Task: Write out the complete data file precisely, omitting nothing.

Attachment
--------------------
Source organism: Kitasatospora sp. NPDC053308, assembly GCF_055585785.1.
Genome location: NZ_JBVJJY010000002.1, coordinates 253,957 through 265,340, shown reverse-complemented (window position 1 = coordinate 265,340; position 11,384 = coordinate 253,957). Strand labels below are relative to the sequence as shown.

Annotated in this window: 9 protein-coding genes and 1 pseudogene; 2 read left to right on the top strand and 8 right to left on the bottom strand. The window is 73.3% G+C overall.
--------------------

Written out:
Source organism: Kitasatospora sp. NPDC053308, assembly GCF_055585785.1.
Genome location: NZ_JBVJJY010000002.1, coordinates 253,957 through 265,340, shown reverse-complemented (window position 1 = coordinate 265,340; position 11,384 = coordinate 253,957). Strand labels below are relative to the sequence as shown.

Annotated in this window: 9 protein-coding genes and 1 pseudogene; 2 read left to right on the top strand and 8 right to left on the bottom strand. The window is 73.3% G+C overall.